Education & Training
While effort has been directed at upskilling the workforce and better educating and preparing young people for the evolving labour market, a more proactive stance from the government, in partnership with the private sector, is needed to supply the job market with a relevantly skilled workforce, notably in terms of coding and soft management skills. “Before thinking about future trends like smart cities and AI, it is paramount that we fill the country’s skilled workforce gap,” Abdellah Idrissi, CEO of Sicotel, a telecoms engineering company, told OBG.
Following the king’s throne speech in August 2018, the private sector has been eagerly waiting to see the results of the OFPPT’s nationwide training schemes. The organisation is currently working to implement its Cities of Professions and Skills programme (Cités des Métiers et des Compétences), which will see education centres devoted to a range of relevant subjects opened throughout the country.
Within the sector, growth at the entrepreneurial level has been largely supported by the MITC. “Technoparks can be considered a kind of ecosystem, working to bridge the gap between innovative Moroccan tech start-ups and the business community at large,” Benmakhlouf told OBG. As of January 2020 the MITC has hosted about 1200 start-ups, with 300 working from one of its three facilities in Casablanca, Rabat and Tangier. A fourth facility is expected to open in Agadir in June 2020.
In addition to standard incubation services, the MITC aims to foster open innovation and create a suitable start-up environment. The MITC recently partnered with IBM and Happy Ventures, the latter of which specialises in consulting and strategy, to create Tech-Innov, a platform that enables public-private partnerships on an open-source model to help innovative start-ups tackle public challenges. Furthermore, in early 2020 Tech-Innov partnered with eco-city Zenata on a programme called Smart Z to help local start-ups develop and implement tech-enabled, eco-responsible projects in the city. Other examples of MITC collaboration include a three-year partnership with Réseau Entreprendre Maroc, which financed development programmes for start-ups, and a partnership with Microsoft, related to virtual reality, the internet of things and AI, which concluded in 2018.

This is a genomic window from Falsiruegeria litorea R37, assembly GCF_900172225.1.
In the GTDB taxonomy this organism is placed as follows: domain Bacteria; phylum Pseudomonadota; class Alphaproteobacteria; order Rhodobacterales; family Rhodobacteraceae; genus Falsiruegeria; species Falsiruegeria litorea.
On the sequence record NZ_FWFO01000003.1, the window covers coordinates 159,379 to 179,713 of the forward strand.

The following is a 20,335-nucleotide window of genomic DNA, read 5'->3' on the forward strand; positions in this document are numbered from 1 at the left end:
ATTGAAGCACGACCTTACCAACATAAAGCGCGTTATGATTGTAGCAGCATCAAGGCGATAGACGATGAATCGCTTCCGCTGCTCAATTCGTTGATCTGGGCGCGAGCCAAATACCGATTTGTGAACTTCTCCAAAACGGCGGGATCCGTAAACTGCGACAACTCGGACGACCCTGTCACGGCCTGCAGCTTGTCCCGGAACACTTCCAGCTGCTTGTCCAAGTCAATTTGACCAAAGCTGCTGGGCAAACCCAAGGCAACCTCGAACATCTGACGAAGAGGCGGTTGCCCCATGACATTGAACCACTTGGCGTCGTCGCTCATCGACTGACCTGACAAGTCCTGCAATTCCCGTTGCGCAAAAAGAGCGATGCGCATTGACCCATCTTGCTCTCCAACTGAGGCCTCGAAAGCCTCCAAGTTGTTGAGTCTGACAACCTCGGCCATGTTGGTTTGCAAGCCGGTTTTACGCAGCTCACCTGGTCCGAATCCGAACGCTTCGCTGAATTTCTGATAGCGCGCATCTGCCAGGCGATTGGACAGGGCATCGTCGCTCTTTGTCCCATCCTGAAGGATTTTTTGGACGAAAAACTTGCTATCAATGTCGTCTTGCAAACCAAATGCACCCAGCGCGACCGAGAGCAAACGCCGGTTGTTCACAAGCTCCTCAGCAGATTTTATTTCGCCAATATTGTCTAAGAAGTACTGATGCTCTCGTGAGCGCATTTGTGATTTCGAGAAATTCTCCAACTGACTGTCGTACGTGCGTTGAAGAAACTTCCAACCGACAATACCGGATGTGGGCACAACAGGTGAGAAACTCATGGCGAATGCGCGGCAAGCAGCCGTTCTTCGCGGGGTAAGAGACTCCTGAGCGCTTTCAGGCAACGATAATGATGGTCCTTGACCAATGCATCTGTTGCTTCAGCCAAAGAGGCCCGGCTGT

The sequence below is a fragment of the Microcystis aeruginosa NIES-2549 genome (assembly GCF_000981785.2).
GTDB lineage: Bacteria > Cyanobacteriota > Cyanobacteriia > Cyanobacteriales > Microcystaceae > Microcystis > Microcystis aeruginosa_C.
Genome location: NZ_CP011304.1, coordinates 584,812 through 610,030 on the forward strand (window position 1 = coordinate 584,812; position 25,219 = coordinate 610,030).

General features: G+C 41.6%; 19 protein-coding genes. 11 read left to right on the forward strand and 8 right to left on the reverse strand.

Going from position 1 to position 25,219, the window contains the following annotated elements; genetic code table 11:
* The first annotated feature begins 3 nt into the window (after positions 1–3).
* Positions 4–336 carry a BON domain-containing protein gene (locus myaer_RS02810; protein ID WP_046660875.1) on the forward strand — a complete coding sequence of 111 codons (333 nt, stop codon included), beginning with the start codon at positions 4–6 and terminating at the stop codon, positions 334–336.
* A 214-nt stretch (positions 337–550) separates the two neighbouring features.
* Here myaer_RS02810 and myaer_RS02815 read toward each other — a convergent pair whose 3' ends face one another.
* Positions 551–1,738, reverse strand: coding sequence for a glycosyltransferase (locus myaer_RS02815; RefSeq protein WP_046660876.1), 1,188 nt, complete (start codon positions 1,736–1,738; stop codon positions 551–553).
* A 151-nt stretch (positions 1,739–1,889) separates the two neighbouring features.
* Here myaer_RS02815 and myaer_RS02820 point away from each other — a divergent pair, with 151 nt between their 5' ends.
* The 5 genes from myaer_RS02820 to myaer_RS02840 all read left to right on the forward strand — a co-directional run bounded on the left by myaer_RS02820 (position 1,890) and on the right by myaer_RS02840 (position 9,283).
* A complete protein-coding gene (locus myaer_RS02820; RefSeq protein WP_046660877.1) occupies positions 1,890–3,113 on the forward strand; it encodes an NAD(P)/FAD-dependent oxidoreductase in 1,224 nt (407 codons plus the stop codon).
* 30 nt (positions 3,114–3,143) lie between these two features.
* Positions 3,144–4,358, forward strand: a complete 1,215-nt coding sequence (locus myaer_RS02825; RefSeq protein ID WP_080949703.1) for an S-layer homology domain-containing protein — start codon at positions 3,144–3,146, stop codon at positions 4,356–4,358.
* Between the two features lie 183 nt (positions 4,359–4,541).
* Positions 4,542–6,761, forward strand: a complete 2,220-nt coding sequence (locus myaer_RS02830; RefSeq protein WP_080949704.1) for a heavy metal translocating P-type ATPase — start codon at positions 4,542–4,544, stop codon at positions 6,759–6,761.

A major hurdle for tech start-ups is financing. “Traditional banks do not want to engage in seed investing, as the risks are perceived as too high. We need to create alternative solutions for our innovative start-ups to thrive,” Benmakhlouf said. To this end, the MITC, through its subsidiary MITC Capital, established the Morocco Numeric Fund in 2010, a Dh100m ($10.4m) seed investment fund. The fund – co-owned by the Moroccan state and private actors including BMCE Bank, CDG, Attijariwafa Bank and Banque Populaire du Maroc – entered its second phase in 2018 with an additional Dh200m ($20.8m). In early 2019 CDG launched 212 Founders, another development fund, with Dh700m ($72.9m) in capital covering seed investments up to Dh1m ($104,000) and growth investments up to Dh3m ($312,000).
Greater promotion and adoption of digital solutions has the potential to shift the backbone of the kingdom’s ICT sector beyond just telecommunications. While international rankings place the kingdom among some of the best performing countries in both the North African region and the continent of Africa in ICT-related indices, infrastructure development and upgrades must be strengthened in order to create more inclusive and productive development. Enhanced and updated training programmes will be crucial to changing mindsets on the benefits of technology, as well as preparing the current and future workforce to overcome modern challenges. With the kingdom’s regulatory framework moving in the right direction, ICT developments will continue to bridge national divides and cement Morocco’s position as one of the most important players on the African continent.